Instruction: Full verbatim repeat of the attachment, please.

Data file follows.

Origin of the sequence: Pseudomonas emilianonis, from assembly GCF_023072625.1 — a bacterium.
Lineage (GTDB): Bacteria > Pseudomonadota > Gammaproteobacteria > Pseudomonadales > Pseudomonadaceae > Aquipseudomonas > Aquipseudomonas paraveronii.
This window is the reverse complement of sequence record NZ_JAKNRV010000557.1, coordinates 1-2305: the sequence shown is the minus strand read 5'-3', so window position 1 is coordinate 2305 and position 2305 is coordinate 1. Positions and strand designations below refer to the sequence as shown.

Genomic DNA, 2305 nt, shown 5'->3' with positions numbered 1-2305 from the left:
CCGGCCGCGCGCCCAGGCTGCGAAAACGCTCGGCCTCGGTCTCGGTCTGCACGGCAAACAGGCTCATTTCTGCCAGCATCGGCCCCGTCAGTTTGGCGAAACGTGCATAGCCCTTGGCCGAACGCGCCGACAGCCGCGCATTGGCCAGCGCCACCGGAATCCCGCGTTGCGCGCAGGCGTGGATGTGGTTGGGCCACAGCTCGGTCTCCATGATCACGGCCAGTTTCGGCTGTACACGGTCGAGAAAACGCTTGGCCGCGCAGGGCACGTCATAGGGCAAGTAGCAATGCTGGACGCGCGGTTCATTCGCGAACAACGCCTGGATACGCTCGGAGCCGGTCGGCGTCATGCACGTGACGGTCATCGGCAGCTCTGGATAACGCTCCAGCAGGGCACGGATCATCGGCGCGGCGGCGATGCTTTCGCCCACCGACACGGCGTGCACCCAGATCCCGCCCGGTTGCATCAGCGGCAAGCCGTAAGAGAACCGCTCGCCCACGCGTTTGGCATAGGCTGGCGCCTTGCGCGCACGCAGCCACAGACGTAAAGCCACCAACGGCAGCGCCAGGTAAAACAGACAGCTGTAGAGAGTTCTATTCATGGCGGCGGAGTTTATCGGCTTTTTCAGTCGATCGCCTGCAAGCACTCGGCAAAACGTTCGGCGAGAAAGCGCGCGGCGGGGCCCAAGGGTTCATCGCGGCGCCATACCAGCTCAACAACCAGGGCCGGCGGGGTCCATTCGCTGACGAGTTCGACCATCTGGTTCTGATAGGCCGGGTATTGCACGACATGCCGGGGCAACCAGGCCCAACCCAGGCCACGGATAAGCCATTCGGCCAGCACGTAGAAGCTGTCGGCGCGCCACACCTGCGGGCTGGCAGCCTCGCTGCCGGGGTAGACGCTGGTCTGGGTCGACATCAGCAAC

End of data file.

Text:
Origin of the sequence: Pseudomonas emilianonis, from assembly GCF_023072625.1 — a bacterium.
Lineage (GTDB): Bacteria > Pseudomonadota > Gammaproteobacteria > Pseudomonadales > Pseudomonadaceae > Aquipseudomonas > Aquipseudomonas paraveronii.
This window is the reverse complement of sequence record NZ_JAKNRV010000557.1, coordinates 1-2305: the sequence shown is the minus strand read 5'-3', so window position 1 is coordinate 2305 and position 2305 is coordinate 1. Positions and strand designations below refer to the sequence as shown.

Genomic DNA, 2305 nt, shown 5'->3' with positions numbered 1-2305 from the left:
CCGGCCGCGCGCCCAGGCTGCGAAAACGCTCGGCCTCGGTCTCGGTCTGCACGGCAAACAGGCTCATTTCTGCCAGCATCGGCCCCGTCAGTTTGGCGAAACGTGCATAGCCCTTGGCCGAACGCGCCGACAGCCGCGCATTGGCCAGCGCCACCGGAATCCCGCGTTGCGCGCAGGCGTGGATGTGGTTGGGCCACAGCTCGGTCTCCATGATCACGGCCAGTTTCGGCTGTACACGGTCGAGAAAACGCTTGGCCGCGCAGGGCACGTCATAGGGCAAGTAGCAATGCTGGACGCGCGGTTCATTCGCGAACAACGCCTGGATACGCTCGGAGCCGGTCGGCGTCATGCACGTGACGGTCATCGGCAGCTCTGGATAACGCTCCAGCAGGGCACGGATCATCGGCGCGGCGGCGATGCTTTCGCCCACCGACACGGCGTGCACCCAGATCCCGCCCGGTTGCATCAGCGGCAAGCCGTAAGAGAACCGCTCGCCCACGCGTTTGGCATAGGCTGGCGCCTTGCGCGCACGCAGCCACAGACGTAAAGCCACCAACGGCAGCGCCAGGTAAAACAGACAGCTGTAGAGAGTTCTATTCATGGCGGCGGAGTTTATCGGCTTTTTCAGTCGATCGCCTGCAAGCACTCGGCAAAACGTTCGGCGAGAAAGCGCGCGGCGGGGCCCAAGGGTTCATCGCGGCGCCATACCAGCTCAACAACCAGGGCCGGCGGGGTCCATTCGCTGACGAGTTCGACCATCTGGTTCTGATAGGCCGGGTATTGCACGACATGCCGGGGCAACCAGGCCCAACCCAGGCCACGGATAAGCCATTCGGCCAGCACGTAGAAGCTGTCGGCGCGCCACACCTGCGGGCTGGCAGCCTCGCTGCCGGGGTAGACGCTGGTCTGGGTCGACATCAGCAAC